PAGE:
Grant, Rebecca. B-2: The Spirit of Innovation. New York, 2001.
This book has one of a kind declassified from people in US Airforce and the Pentagon. This is a Primary source.

Hansen, Ole Steen. The B-2 Spirit Stealth Bomber. Mankato, Minnesota: Capstone Press, 2006.
This book everything on the B-2 from its origins to current operations and facts. Secondary Source.

Harmon, Daniel. Special Ops: Military Intelligence. New York: The Rosen Publishing Group, 2015.
This book explains the importance of the B-2 in special operation missions. This is a secondary source.

Holder, William G. B-2 Spirit. Atglen, Pennsylvania: Schiffer Publishing, 1998.
This book explains some more facts on the B-2. This is another secondary source.

Moore, Molly. “Group Urges Cut in ‘Stealth’ Bomber Production.” Washington Post, December 29, 1988, A6.
This news article describes the early criticism of the price of the B2. It is a primary source on the B2 budget debate.

Moore, Molly, and George C. Wilson. “More Funds Sought for B1 and B2: Air Force to Request Billions to Remedy Bombers’ Problems.” Washington Post, May 1, 1989, A1, A4.
This news article describes efforts by Northrop to get funding to improve the B2. It is a primary source on the B2 budget debate.

Pappalardo, Joe. “Beyond the B-2 Bomber.” Popular Mechanics 190, no. 5 (May 2013): 50.
This article is an inside look on what it’s like to be inside a B-2 as well as how significant it is – or should be – to the American public. Its publication date alone shows how important and relevant many still believe the B-2 to be. Using this will help drive the point home that it is a culturally significant artifact in American history as both a piece of national security and as a symbol for America’s military strength.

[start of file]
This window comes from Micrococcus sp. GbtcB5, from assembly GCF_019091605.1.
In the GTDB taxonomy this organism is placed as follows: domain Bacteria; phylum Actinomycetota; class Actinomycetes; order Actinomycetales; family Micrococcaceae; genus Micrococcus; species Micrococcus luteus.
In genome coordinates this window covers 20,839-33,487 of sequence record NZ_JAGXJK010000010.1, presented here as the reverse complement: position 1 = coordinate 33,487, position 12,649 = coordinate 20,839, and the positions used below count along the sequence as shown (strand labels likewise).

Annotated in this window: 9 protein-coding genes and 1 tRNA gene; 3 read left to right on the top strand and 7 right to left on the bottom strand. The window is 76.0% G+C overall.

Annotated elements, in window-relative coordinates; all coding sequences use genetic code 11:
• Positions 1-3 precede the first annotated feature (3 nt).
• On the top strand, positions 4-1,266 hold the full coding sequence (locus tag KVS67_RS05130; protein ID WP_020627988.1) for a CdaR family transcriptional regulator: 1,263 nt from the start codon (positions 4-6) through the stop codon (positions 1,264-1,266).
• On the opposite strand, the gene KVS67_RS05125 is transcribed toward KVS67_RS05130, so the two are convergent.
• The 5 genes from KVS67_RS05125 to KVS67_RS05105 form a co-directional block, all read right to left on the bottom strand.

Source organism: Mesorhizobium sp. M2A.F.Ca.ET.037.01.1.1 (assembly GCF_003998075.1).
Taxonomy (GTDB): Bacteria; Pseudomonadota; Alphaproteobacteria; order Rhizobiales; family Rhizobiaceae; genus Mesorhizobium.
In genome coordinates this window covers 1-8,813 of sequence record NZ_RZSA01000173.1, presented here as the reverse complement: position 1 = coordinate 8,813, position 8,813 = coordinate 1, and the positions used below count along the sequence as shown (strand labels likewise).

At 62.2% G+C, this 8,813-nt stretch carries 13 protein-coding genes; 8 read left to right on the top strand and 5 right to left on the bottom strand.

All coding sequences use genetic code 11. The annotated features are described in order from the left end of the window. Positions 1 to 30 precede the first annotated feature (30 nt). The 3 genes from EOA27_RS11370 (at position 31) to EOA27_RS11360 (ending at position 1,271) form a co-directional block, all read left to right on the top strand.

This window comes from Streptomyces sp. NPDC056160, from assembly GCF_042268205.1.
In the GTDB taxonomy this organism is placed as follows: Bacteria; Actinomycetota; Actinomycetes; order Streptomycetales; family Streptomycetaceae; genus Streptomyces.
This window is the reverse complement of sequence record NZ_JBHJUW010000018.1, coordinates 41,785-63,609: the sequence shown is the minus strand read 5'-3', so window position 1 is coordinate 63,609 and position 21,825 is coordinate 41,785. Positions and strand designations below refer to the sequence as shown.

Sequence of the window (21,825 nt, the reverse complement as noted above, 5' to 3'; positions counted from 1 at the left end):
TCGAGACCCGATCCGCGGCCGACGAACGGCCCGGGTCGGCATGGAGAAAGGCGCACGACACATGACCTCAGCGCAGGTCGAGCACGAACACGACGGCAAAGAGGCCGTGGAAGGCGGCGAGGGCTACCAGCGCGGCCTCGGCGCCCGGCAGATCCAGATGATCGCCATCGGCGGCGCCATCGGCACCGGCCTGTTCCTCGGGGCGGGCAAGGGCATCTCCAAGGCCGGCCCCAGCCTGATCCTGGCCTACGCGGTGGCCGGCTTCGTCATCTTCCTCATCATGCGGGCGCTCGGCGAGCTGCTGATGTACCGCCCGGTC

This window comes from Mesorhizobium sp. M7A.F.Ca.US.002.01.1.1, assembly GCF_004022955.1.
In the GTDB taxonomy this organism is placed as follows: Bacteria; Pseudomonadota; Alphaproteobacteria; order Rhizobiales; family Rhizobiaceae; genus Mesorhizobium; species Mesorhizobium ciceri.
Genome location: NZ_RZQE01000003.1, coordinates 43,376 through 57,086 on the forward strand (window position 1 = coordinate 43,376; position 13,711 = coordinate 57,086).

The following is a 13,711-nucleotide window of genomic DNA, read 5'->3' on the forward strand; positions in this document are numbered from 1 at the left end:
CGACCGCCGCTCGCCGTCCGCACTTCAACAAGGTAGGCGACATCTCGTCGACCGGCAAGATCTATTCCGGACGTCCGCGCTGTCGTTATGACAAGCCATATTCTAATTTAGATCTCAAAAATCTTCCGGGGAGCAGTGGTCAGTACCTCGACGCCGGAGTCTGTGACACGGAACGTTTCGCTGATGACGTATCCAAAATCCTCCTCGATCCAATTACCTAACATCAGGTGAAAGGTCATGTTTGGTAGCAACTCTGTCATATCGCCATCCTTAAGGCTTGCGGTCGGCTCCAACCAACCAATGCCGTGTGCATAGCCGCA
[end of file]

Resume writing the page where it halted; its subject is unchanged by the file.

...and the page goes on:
“Raise your Voice.” Journal of Soil and Water Conservation 60, no. 4 (Jul, 2005): 2-80A, 81A.
This source compiles a series of issues and discussions presented by people writing in. One of these writers addresses the budget for national security and its changes. He cites the B2 as an important investment “because we are willing to invest in national security, and we believe it works.” This demonstrates the continued belief that America is better off with security than putting money elsewhere, especially in the post-9/11 world.

Richelson, Jeffrey T. “The Area 51 File: Secret Aircraft and Soviet MIGs.” The National Security, October 29: 7-8, 20-21, 2013.
This website showed declassified files on the origins of stealth and Area 51. Primary source.

Sweetman, Bill. “Save the B2 Bomber!: Even at $68 Billion, the Stealth Aircraft Is a High-Tech Bargain.” The Washington Post, April 30, 1989, C5.
This news article defends the merits of the B2, in spite of budget cuts. It is a primary source on the B2 budget debate.

Wilson, George C. “Costly B2 Stealth Bomber To Roll Into Public View: U.S. to Unveil Stealth Bomber, Most Expensive Warplane Yet RADAR EVADERS $60 Billion Price Tag Put On B2 Fleet U.S. Taking Wraps Off.” Washington Post, November 20, 1988, A1, A8, A9, A10.
This news article announces the unveiling of the B2. It is a primary source on the B2 budget debate.

Test post

B-2 Advanced Technology Bomber
“B-2 Advanced Technology Bomber,”Photo, Starburst Forum: Electrogravitics and Field Propulsion(April 18, 2011), Feb 9,2017,http://starburstfound.org/electrograviticsblog/?p=1

Introductory Post

Source: https://www.howitworksdaily.com/b-2-stealth-bomber/

When I was a child, I had a toy version of the B2 Stealth Bomber. I’m sure many other children did. This aircraft seems like something out of a comic book. Now, of course, it’s a bit different from Wonder Woman’s Invisible Jet, but it’s still an impressive technological artifact. This stealth bomber remains one of the most impressive feats of military technology in US history, and the idea of spending an entire semester researching the development of this technological marvel is exciting. Honestly, I feel like a kid again.

-Nick Skibinski